I'm not political in any way or form. However, I work in an office where colleagues get emotional over the subject. How do I react? Well, I roll my eyes and get back to stapling invoices or join the hipster interns at the water cooler. I'm a bit ashamed to admit my lack of political interest. After all, I should care about the people who are essentially taking major decisions affecting my life on various levels.
You see over the pond, British politics, or more specifically our politicians, are deeply dull. It's no wonder I feel so disengaged. The sight of bickering charmless politicians (usually straight white men) hoodwinking each other for public affections is tedious. My simple mind keeps wondering why politicians can't all be on team humanity or at the very least team LGBT. Meh! I know what you're thinking: Dream on, Princess.
I've recently taken more of an interest American politics due to the increasing buzz around the upcoming presidential election. The thirst and enthusiasm demonstrated by the presidential candidates are a sight to behold. You guys are certainly subjected to more brashness, drama, and entertainment then anything found in the Houses of Parliament. So what has this British queen learnt from your recent political events? Well, in short -- Democrats good, Republicans bad, and Donald Trump is all kinds of crazy.
This got me thinking about what makes a presidential candidate stand out. One word came to mind -- image. Last week Republican candidate Marco Rubio's image came into question when he donned a pair of swanky high heeled boots during his campaign trail. Surprisingly, his "booties" caused a #BootGate social media storm. And by storm, I mean he was ridiculed over his supposed fleeting masculinity. Even Marco's fellow candidates Rand Paul, Ted Cruz, and, of course, Trump took swipes at his "cute" footwear and insinuated it made him a soft presidential prospect (see a tweet from Cruz's communications director below). I blame social conditioning for all this narrow-mindedness. Many people simply can't move beyond the expected gender roles they were brought up with.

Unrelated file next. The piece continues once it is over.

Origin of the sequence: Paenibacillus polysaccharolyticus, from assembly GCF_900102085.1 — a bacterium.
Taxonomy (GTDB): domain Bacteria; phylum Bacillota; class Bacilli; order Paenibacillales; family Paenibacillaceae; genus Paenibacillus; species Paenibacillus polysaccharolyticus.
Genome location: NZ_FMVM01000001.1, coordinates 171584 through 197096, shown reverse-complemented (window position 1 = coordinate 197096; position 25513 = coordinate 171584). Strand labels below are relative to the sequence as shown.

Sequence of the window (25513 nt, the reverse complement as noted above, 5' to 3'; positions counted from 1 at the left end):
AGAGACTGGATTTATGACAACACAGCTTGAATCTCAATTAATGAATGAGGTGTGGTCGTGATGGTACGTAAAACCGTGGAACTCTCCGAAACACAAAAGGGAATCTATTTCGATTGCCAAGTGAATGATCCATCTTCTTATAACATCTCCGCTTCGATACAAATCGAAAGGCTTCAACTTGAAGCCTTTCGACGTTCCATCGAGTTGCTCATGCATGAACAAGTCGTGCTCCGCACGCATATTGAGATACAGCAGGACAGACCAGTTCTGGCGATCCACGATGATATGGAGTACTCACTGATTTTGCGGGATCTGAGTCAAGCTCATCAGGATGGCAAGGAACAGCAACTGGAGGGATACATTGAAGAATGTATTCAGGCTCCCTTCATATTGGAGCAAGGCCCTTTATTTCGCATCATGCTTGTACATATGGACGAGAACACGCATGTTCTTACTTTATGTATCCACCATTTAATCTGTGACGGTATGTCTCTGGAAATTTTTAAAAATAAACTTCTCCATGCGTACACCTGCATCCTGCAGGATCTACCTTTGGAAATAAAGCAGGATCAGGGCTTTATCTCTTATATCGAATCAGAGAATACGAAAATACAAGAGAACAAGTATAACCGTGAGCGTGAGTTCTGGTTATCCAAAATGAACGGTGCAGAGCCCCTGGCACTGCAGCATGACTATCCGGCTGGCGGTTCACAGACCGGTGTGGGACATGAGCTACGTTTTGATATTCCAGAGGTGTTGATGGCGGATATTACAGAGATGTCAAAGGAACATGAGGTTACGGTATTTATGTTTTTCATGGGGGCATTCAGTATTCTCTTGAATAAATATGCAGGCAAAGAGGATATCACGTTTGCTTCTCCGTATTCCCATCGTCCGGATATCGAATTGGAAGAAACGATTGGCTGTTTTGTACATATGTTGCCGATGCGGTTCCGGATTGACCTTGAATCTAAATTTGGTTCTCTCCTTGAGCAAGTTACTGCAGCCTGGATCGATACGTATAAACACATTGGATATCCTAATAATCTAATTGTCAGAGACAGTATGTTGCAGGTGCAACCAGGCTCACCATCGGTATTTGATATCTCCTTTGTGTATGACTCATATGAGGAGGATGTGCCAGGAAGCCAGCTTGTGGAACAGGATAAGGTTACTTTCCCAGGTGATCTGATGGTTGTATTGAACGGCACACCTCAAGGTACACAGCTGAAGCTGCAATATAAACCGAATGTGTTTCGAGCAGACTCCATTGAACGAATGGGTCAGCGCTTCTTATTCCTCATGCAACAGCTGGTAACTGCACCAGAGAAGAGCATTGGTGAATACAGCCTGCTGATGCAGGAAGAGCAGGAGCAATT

I'm of two minds on #BootGate. A part of me was bothered by the negative reactions. I felt many comments reeked of homophobia and misogyny. Heaven forbid a man in high heels ever become president. Well, I support Marco's fashion choices. Yes, you read that correctly. This British gay Asian has just shown support for a Republican. But let's not get too hasty; it's only for his right to wear awesome, "feminine" boots (and they're not even that expensive, they're Florsheim, for Pete's sake!). In my eyes, Marco's two-inch heels are the most progressive thing about him. Sadly, the same can't be said for his stance on LGBT rights.
Another part of me finds this whole ordeal exciting. Perhaps it's time for men in the public eye to be scrutinized over their fashion and image. After all, female politicians the world over have continually been burdened by criticizing eyes. It's an unfortunate fact that Hillary Clinton1s "bad fashion choices" or Angela Markel "frumpy suits" tend to make bigger headlines than what they say.
Don1t get me wrong, I don1t believe anyone's attire should take precedence over their voice. But men in the media, and especially in the political sphere, are dressed with no imagination. It's all boring suits, ties, and basic shoes. Perhaps if more #BootGate episodes continue to happen, men's corporate clothing can evolve to encourage more individuality. It's about time menswear was shaken up and for men to step out in heels with dignity.
Oh, and if you're wondering who'd get my presidential vote if I lived in the land of the free? Well, I'd choose none other than nonbinary icon Jaden Smith. Sorry, Sen. Rubio.
VISH GAIKWAD is a London-living, Britney-loving "gaysian." Follow him on Twitter @vishdelishuk.